A well equipped lathe should have a face plate, four jaw chuck and three jaw chuck, pretty much in that order.
    For a homeshop you guys always say time isn't an issue. For a pro shop, face it we all have slow times occasionally, thats when you make up stuff like soft jaws for the lathe and your mill vice, if you have a cnc mill even better as you can pump them out pretty quick. Say you never have any slow times, then you can afford the expensive ones out of the tool porn catalog, good for you.


    Once again, I go in a lot of shops, the four jaws are usually covered in dust because of lack of use.

    Leave a comment:


  • JCHannum
    replied
    I don't think anybody has denied the advantages of a three jaw chuck fitted with soft jaws that are machined to fit the workpiece. It is a very accurate way to go.

    The soft jaws are also expensive to purchase and time consuming to make. They are usually only used when no other means is available or when repeat parts are to be made. The soft jaw is just another tool in the box to be used when it's advantages outweigh it's shortcomings.

    A well equipped lathe should have a face plate, four jaw chuck and three jaw chuck, pretty much in that order.

    Leave a comment:


  • oldtiffie
    replied
    Jawing

    Sorry lazlo.

    I went to a lot of trouble to make sure that the specific soft-jaws or "2-piece" jaws fitted the specific chucks.

    The chuck I bought had the normal inside/outside 3-jaws. The 2-piece jaws are an accessory/extra.

    I've seen chucks modified by then arc/stick now MIG welding a "U" to each jaw ("open" end inward) with a tightening radial bolt on the "outer" part of the "U" with the sides of the "U" drilled for bolts that pass through the "U" and the "soft-jaw". The soft jaws were made to suit.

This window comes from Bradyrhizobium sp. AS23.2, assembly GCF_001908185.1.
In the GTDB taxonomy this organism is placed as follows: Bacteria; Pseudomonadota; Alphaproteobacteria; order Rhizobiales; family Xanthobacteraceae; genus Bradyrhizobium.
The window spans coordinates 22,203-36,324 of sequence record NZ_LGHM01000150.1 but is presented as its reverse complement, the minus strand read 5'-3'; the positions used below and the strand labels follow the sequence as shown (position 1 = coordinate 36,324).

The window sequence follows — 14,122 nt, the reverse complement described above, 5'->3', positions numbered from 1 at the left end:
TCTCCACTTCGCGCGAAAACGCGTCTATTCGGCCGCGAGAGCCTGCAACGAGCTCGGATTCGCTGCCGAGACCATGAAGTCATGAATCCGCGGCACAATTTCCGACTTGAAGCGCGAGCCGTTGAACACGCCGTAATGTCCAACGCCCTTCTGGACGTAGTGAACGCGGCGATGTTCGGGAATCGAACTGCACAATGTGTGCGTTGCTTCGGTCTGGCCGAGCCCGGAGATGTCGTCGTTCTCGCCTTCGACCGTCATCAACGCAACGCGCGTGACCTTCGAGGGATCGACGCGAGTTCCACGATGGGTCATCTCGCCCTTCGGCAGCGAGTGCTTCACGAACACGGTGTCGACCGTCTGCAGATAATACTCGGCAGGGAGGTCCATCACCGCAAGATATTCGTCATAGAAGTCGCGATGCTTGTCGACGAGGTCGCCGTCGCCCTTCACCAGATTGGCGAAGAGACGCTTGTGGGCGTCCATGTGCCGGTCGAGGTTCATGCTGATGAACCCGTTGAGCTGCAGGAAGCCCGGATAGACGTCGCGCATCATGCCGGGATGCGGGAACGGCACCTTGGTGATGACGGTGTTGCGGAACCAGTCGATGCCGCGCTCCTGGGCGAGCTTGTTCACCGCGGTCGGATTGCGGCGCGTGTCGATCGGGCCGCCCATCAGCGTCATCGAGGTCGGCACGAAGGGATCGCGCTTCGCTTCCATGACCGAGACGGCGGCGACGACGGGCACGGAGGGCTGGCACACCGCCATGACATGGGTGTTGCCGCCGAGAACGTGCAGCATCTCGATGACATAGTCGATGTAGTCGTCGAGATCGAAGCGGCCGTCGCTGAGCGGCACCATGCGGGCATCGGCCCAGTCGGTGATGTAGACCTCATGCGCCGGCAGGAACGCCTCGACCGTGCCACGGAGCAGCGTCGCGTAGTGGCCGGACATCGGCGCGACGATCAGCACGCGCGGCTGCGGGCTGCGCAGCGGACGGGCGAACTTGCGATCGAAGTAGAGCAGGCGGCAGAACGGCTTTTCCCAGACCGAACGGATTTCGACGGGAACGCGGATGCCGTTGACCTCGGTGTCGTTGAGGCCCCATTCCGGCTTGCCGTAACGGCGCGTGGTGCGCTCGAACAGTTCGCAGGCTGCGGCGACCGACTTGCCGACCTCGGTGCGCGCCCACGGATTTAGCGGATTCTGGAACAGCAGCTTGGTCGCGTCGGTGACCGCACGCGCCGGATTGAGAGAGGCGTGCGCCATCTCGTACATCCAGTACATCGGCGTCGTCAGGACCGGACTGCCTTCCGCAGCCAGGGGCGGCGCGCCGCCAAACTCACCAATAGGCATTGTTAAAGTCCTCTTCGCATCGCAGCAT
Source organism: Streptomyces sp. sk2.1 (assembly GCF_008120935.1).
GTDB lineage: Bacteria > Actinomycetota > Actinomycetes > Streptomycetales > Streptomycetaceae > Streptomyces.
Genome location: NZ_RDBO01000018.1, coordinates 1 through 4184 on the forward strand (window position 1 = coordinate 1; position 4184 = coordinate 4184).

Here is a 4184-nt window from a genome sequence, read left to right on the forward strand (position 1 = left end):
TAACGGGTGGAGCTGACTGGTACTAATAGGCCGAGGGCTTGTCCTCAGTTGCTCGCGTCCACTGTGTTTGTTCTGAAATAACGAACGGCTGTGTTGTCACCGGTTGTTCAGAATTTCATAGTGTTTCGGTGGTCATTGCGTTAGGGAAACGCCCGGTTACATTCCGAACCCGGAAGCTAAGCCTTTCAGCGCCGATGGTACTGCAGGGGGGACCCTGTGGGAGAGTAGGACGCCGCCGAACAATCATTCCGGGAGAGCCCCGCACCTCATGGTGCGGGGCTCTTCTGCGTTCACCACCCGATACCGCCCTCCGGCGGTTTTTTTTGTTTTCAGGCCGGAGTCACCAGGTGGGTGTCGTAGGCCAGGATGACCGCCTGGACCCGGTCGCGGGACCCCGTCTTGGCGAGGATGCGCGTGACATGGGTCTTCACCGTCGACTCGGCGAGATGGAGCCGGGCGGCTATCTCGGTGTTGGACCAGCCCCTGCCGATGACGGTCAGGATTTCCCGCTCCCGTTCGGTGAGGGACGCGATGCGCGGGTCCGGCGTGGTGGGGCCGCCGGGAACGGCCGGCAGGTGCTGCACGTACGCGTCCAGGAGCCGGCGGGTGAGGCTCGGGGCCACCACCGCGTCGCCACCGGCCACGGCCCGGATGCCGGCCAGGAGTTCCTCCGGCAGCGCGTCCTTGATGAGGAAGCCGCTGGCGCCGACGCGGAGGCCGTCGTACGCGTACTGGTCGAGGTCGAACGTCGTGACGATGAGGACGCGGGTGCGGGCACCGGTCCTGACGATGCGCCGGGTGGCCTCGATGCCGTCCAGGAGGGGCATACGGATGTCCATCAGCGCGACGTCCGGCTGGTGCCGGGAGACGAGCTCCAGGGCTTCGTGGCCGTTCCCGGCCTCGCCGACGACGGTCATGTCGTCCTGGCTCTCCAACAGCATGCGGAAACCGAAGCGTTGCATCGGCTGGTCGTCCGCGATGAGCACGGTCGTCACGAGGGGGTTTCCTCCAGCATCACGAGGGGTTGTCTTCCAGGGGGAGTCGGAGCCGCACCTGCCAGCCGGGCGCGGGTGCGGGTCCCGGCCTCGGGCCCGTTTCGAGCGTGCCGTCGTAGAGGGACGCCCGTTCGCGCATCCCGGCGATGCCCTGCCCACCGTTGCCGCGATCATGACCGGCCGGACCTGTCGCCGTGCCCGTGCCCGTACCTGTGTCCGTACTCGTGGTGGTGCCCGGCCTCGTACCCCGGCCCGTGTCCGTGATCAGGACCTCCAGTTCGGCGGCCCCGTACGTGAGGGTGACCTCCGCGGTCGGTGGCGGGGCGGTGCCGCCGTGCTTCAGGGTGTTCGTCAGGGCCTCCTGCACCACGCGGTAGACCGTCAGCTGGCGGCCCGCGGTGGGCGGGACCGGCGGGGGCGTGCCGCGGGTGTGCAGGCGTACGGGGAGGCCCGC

Sure, it was a "jury rigged" job, but it worked.

    I've seen HR mild steel "soft jaws" "stitch"-welded (not too much!!) to the chuck jaws and just ground off and replaced when necessary. Didn't do the chuck a lot of good, but it was pretty well buggered before the welding anyway. The machining of the soft jaws "corrected" (m)any of the "faults" in the chuck.

    There are a lot of misconceptions about the accuracy of 4-jaw chuck and collets. Both may be reading "spot on" near the chuck jaw face but can also "throw" and be "off-centre" say 2", 3", or what-ever out from the jaw faces so that the job describes a cone instead of a cylinder. And they will be with the manufacturers specs or industry bench-marks.

    If you have a short length of a job protruding from a 4-jaw chuck or collets and it is "spot on" as regards TIR and most of the job is inside the lathe spindle bore, you will have no real idea - just a lot of trust and hope - that the job TIR is just as accurate "in there". Maybe so - but bore the soft jaws and you can have a LOT more, perhaps pretty well total confidence in the concentricity and TIR of the part of the job inside the lathe spindle bore.